Opioid Free Treatment

Oral Surgery Office, John Paul Malan, DDS, Nampa & Fruitland ID

What is an opioid?

  Learn More About Prescription Opioid Pain Medications    


Dr. Malan has found that there are effective ways to control pain and use less opioids, or even have an opioid free postoperative experience. Dr. Malan uses the following methods to allow patients to go back to normal activities in less time because therapy includes using long-lasting analgesic techniques.

Multimodal Approach to Control Postoperative Pain

The multimodal approach involves the simultaneous use of a combination of 2 analgesics that act at different sites within the central and peripheral nervous systems in an effort to:

  • Reduce pain
  • Minimize opioid use and opioid releated adverse drug events

We combine multiple options to control pain that include the use of a long acting local anesthetic (EXPAREL).   EXPAREL® is injected directly to the surgical site during the procedure. It starts working before you feel the pain and numbs the area around the site and gives long-lasting (up to 3 days) of pain control, meaning you may need fewer pain medications.

How does EXPAREL work?

EXPAREL is a Uses DepoFoam® to Release Bupivacaine Over Time

By utilizing the DepoFoam product delivery platform, EXPAREL delivers therapeutic levels of bupivacaine over time.  DepoFoam is a multivesicular liposomal product delivery technology that encapsulates drugs without altering their molecular structure and then releases them up to 3 days after injection.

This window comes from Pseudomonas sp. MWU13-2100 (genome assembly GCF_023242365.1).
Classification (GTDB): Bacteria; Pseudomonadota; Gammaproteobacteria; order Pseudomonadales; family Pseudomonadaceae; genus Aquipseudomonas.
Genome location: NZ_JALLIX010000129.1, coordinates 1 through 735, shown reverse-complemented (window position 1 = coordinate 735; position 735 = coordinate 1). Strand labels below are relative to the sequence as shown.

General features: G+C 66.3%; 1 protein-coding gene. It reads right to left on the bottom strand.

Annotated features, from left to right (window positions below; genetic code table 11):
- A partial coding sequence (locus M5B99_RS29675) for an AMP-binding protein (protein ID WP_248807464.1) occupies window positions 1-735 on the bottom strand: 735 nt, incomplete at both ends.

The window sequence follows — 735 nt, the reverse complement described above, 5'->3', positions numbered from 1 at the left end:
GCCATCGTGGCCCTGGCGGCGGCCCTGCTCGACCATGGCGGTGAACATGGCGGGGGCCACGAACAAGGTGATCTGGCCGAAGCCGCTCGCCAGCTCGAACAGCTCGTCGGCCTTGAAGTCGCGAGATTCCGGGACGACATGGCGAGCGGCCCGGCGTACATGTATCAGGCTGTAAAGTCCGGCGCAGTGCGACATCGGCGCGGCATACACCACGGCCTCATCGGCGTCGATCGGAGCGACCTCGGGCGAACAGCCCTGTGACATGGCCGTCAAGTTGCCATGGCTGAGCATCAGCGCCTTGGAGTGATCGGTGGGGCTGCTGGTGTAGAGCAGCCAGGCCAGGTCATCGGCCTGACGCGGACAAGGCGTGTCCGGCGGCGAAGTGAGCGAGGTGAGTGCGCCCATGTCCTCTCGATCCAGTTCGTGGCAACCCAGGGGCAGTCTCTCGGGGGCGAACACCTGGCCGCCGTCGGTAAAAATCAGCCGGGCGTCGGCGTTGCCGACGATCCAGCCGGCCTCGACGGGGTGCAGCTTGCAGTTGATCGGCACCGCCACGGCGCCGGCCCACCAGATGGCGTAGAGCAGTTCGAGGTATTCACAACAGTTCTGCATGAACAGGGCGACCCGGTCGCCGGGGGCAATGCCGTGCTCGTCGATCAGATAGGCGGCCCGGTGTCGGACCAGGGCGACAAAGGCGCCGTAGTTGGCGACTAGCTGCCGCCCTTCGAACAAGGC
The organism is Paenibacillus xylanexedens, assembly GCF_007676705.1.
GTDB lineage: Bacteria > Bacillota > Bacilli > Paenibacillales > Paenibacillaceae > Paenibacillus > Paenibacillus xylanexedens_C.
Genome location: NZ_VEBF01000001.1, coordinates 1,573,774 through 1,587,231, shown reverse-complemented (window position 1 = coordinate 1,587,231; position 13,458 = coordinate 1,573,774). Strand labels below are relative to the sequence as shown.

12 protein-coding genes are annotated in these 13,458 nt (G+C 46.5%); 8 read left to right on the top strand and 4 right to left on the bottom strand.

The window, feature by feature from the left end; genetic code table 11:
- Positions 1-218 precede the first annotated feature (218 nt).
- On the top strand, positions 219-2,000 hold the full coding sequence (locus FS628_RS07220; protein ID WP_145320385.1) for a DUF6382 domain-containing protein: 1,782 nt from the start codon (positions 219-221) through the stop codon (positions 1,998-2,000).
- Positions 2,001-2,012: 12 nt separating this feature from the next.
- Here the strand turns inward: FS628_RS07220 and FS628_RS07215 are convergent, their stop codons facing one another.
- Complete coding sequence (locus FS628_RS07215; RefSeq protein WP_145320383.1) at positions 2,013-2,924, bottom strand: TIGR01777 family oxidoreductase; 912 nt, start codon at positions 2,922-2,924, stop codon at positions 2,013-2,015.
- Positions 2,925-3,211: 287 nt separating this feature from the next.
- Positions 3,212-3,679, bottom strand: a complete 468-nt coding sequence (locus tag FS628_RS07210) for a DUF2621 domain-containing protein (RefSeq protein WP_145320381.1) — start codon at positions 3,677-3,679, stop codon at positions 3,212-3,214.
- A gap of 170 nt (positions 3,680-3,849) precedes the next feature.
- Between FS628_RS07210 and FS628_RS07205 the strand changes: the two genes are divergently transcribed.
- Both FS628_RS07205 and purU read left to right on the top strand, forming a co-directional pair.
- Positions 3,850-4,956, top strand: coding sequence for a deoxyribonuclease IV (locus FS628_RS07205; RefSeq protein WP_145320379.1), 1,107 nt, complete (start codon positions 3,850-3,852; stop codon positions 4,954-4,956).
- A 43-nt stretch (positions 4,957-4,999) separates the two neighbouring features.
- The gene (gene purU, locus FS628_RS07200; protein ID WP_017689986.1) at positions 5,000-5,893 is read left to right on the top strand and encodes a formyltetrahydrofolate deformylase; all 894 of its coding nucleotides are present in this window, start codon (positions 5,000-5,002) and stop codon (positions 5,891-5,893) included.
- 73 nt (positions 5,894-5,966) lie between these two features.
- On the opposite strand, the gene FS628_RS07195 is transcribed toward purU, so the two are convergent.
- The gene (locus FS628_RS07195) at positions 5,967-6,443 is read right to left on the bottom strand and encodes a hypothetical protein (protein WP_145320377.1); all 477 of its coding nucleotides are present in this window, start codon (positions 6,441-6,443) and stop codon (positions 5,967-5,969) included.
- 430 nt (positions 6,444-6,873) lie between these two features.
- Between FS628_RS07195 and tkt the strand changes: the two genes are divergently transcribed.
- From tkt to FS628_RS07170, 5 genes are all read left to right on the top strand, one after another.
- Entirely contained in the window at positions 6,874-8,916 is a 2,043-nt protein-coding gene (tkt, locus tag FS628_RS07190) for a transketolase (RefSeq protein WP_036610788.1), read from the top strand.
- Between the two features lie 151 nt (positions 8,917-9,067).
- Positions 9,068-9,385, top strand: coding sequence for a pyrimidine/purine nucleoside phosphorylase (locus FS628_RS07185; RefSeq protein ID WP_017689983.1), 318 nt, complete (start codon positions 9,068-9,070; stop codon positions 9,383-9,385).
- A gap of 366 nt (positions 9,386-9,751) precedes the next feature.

For more information, please visit www.EXPAREL.com

Personalized, gentle, comprehensive patient care is our number one priority. Call us Today!
Nampa ID
Nampa Location Phone Number 208-505-1946
Nampa ID
An Appointment
   Fruitland ID
Nampa Location Phone Number 208-505-1946
Fruitland ID

Our office hours are Monday through Thursday 7:00am - 4:00pm; & Friday 7:00am - 3:00pm for both Nampa & Fruitland locations

Not my Child? 

Use of opioid Prescriptions before the 12th grade is independently associated with a 33% increase in risk of future opioid misuse even after high school. This is concentrated among students with little or no history of drug abuse, as well as having a strong disapproval of drug use before taking them.   http://pediatrics.aappublications.org/content/early/2015/10/21/peds.2015-1364

Everyday in the U.S. 2,500 youth (12-17) abuse a prescription pain reliever for the first time 

On a typical day emergency department visits for drug abuse by youth aged 12-17 includes 26 for opioid pain relievers


“Public health officials have called the current opioid epidemic the worst drug crisis in American history, killing more than 33,000 people in 2015. Overdose deaths were nearly equal to the number of deaths from car crashes. In 2015, for the first time, deaths from heroin alone surpassed gun homicides.”


Prescription drug abuse causes the largest percentage of deaths from drug overdosing. Of the 22,400 drug overdose deaths in the US in 2005, opioid painkillers were the most commonly found drug, accounting for 38.2% of these deaths.

In the US alone, more than 15 million people abuse prescription drugs, more than the combined number who reported abusing cocaine, hallucinogens, inhalants and heroin.


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